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Florida Republicans Weigh In On Democratic Primary Do-over

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A new proposal for seating Florida's Democratic delegates at the party's convention in Denver has emerged, this time from a Republican. The state's Republican governor -- Sen. John McCain's number one Sunshine State buddy Charlie Crist -- said he would "oversee" a mail-in re-vote for Florida's more than five million Democrats.

"He must be kidding," says Ann Zucker, chair of the Council of Presidents of all Democratic clubs in Greater Fort Lauderdale. "Does Gov. Crist think we are stupid? He actually signed the bill causing this problem, and we all know this is merely part of his quest to be on the Republican ticket."

Crist, often mentioned as a potential running mate for McCain, held a press conference over the weekend in which he said that if the Democratic National Committee would pay for a new election, his Elections Division would oversee it "to ensure the integrity of the process." He then reiterated his pledge Sunday on ABC's This Week with George Stephanopoulus in tandem with DNC leader Gov. Howard Dean and Sen. Carl Levin (D-MI), whose state has a similar early primary punishment.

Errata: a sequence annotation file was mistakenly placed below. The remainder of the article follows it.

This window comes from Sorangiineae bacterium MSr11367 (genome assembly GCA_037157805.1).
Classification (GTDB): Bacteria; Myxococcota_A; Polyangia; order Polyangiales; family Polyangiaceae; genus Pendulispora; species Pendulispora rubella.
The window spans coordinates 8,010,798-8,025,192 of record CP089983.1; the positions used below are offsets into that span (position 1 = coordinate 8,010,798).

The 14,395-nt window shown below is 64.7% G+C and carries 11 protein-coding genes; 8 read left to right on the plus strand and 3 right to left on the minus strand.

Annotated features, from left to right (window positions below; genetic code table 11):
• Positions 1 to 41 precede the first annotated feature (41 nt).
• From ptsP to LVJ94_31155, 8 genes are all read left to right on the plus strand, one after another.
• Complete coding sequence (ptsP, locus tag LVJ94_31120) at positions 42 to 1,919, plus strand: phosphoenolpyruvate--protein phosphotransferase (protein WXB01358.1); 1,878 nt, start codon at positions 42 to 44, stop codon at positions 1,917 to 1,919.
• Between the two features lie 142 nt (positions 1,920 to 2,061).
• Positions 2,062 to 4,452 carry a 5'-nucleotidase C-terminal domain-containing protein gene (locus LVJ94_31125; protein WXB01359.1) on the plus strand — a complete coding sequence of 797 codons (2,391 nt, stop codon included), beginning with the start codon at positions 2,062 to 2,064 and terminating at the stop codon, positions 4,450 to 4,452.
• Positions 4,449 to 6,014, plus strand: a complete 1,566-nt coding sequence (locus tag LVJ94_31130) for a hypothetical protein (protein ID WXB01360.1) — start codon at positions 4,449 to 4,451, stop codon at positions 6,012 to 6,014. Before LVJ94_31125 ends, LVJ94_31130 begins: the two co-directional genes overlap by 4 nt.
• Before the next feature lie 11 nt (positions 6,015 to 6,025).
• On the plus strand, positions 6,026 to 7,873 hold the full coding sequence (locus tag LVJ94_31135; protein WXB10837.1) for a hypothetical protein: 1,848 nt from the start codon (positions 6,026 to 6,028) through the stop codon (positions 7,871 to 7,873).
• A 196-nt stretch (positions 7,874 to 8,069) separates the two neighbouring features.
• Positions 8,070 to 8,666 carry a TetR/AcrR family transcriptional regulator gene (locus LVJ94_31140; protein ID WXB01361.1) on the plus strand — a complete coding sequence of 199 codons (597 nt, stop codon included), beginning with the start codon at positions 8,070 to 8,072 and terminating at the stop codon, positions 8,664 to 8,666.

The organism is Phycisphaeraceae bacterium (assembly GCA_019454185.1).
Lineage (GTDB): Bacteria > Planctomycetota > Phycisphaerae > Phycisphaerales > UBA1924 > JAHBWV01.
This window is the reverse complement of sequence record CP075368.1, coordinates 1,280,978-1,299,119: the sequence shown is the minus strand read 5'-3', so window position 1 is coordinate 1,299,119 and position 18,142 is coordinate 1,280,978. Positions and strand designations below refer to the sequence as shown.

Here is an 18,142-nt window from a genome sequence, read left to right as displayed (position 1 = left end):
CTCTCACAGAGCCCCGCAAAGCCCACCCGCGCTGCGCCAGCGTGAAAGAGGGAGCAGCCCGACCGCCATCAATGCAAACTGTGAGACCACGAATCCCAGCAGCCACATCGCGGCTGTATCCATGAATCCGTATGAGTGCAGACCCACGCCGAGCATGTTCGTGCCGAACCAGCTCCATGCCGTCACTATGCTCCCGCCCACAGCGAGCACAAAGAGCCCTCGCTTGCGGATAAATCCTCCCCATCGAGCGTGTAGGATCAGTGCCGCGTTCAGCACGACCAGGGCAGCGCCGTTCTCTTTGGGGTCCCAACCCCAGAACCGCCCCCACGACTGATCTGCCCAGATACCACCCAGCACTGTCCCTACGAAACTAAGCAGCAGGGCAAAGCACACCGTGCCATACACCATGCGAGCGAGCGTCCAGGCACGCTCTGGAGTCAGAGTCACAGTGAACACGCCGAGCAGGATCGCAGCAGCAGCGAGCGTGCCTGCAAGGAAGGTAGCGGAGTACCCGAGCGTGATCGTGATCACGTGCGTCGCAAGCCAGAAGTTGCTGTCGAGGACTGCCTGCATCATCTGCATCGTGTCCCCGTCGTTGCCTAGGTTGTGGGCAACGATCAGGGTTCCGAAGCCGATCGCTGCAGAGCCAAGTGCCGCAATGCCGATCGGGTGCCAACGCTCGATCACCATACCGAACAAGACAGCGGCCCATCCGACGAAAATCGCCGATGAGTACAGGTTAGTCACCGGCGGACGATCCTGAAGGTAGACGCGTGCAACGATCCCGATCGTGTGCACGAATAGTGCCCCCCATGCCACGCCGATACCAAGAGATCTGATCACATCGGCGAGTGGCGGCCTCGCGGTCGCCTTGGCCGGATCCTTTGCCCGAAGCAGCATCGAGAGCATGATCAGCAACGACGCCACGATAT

Gov. Dean however, said it was up to the state to fund a re-do election. Florida legislative leaders from both parties, meanwhile, say "not a penny" of public funds will be used for an election that was "settled last January."

Crist's recommendation would mean only limited expenses to the state if the DNC paid the lion's share, he indicated. He said this would be an alternative but he still preferred seating of the delegation based on the Jan. 29 primary results.

Crist has been campaigning in Florida this past week with McCain.

State Sen. David Aronberg of Palm Beach County echoed the Democratic criticism of the governor's suggestion, saying "no state money" should be used in a re-vote. "The state is already in debt," Aronberg said. "However, there is always the possibility of doing a do-over election if it was paid for by private donors."

The 'private donor" argument is one of many being floated to solve the DNC-Florida feud. Also under consideration, according to comments by Crist and Dean, are a "50-50 split in delegates between the Sen. Hillary Clinton and Sen. Barack Obama. Most observers say this is unlikely, because it would work in favor of Obama's candidacy inasmuch as Clinton won the January primary and is favored in a Florida re-do vote.

"The governor's suggestion is an insult," said activist Michael Gambetta, of Fort Lauderdale, president of the GLBT Florida Democratic caucus, which held its semi-annual meeting this weekend in West Palm Beach. "Whoever handles an election has access to email addresses, voter lists, and would be able to identify how certain segments of the public are responding. This information could be used in the general election by the Republicans."